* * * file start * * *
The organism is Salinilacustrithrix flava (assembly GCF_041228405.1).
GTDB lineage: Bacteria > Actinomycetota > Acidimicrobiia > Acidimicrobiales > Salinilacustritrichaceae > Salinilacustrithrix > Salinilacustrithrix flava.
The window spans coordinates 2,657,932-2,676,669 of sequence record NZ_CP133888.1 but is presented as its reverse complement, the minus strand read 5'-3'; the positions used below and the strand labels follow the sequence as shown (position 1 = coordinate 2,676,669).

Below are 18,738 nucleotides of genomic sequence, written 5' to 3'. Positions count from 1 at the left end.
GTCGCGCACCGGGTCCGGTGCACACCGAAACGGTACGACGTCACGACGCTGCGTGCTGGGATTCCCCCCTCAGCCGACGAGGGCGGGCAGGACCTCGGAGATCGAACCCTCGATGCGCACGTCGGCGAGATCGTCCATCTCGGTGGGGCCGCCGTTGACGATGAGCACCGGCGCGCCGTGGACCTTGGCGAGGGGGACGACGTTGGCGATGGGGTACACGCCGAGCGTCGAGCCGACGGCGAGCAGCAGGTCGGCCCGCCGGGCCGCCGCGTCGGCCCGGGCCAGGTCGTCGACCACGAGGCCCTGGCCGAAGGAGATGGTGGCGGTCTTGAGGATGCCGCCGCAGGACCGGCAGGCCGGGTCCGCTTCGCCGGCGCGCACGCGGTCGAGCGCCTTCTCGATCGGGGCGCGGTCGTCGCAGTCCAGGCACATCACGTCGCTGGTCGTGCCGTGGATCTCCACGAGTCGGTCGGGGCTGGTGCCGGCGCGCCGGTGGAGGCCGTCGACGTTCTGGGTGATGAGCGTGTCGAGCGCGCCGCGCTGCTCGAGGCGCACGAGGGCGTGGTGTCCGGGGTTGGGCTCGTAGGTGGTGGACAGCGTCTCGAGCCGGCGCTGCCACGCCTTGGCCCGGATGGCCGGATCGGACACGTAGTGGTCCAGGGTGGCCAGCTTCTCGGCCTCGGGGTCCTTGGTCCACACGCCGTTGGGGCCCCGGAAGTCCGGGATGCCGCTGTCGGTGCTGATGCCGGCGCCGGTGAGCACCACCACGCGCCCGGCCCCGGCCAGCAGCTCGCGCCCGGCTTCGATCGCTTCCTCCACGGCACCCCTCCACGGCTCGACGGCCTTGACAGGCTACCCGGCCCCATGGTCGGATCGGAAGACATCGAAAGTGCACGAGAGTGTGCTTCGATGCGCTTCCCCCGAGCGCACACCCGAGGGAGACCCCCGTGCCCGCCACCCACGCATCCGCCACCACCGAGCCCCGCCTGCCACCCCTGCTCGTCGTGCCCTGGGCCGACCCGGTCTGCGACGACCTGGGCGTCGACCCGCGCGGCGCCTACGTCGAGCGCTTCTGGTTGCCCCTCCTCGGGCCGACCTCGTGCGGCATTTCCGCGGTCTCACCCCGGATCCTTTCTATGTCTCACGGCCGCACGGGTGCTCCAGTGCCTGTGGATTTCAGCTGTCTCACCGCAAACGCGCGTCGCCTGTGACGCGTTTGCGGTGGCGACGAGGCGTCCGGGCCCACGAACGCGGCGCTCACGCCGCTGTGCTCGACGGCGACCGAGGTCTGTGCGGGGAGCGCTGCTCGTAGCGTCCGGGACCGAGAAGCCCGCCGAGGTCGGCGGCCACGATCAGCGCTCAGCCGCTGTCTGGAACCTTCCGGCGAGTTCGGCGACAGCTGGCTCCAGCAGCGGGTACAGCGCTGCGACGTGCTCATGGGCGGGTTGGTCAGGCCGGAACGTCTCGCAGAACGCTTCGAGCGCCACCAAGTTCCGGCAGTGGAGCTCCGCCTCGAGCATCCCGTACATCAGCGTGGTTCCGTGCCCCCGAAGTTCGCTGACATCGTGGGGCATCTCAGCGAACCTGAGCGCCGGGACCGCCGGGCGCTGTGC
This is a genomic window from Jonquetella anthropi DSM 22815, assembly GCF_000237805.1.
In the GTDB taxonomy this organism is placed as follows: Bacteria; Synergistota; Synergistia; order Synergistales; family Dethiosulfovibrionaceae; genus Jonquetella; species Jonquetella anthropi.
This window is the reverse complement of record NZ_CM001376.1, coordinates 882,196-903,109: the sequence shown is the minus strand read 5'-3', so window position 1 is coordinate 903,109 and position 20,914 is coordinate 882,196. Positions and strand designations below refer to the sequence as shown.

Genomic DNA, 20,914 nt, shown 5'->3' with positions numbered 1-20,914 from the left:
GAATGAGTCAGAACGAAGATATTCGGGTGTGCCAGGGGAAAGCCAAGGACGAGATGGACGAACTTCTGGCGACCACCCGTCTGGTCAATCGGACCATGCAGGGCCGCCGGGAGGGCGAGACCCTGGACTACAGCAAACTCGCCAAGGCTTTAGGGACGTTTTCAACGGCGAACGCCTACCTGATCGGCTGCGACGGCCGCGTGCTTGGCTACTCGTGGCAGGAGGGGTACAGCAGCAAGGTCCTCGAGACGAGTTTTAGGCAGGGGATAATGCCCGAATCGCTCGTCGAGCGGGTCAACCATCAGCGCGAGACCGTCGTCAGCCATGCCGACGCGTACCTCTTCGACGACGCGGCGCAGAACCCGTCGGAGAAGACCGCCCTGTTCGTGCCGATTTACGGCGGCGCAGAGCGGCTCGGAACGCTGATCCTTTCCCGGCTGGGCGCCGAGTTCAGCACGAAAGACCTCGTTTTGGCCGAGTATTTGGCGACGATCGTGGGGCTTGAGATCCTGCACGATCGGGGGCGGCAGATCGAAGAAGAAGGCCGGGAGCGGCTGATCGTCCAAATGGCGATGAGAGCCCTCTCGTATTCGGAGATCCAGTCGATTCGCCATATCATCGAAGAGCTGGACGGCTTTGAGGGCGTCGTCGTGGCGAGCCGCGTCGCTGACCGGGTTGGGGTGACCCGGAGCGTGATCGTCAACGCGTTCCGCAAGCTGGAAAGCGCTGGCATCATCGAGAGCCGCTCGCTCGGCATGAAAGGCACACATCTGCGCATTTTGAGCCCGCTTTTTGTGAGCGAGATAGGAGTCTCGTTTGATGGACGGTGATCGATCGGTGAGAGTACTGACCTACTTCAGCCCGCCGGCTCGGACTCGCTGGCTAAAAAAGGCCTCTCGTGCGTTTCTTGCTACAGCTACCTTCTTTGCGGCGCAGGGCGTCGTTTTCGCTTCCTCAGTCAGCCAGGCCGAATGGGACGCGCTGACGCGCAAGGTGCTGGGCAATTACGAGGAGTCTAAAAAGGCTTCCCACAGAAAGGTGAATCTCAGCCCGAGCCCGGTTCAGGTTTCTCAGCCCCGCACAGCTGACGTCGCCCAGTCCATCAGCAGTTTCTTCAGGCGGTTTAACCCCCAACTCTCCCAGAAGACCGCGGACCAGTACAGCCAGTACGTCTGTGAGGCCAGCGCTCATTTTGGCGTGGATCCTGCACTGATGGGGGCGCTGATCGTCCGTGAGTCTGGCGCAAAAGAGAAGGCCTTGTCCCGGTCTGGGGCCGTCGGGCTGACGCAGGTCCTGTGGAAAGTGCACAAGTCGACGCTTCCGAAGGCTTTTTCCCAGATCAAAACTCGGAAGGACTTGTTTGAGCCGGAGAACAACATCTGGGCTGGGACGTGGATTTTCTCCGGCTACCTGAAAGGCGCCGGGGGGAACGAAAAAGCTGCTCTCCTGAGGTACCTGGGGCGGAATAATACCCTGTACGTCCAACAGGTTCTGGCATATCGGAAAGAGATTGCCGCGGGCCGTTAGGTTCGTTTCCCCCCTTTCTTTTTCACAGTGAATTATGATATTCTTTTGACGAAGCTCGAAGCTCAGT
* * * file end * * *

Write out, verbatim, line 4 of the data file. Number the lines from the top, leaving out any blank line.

Below are 18,738 nucleotides of genomic sequence, written 5' to 3'. Positions count from 1 at the left end.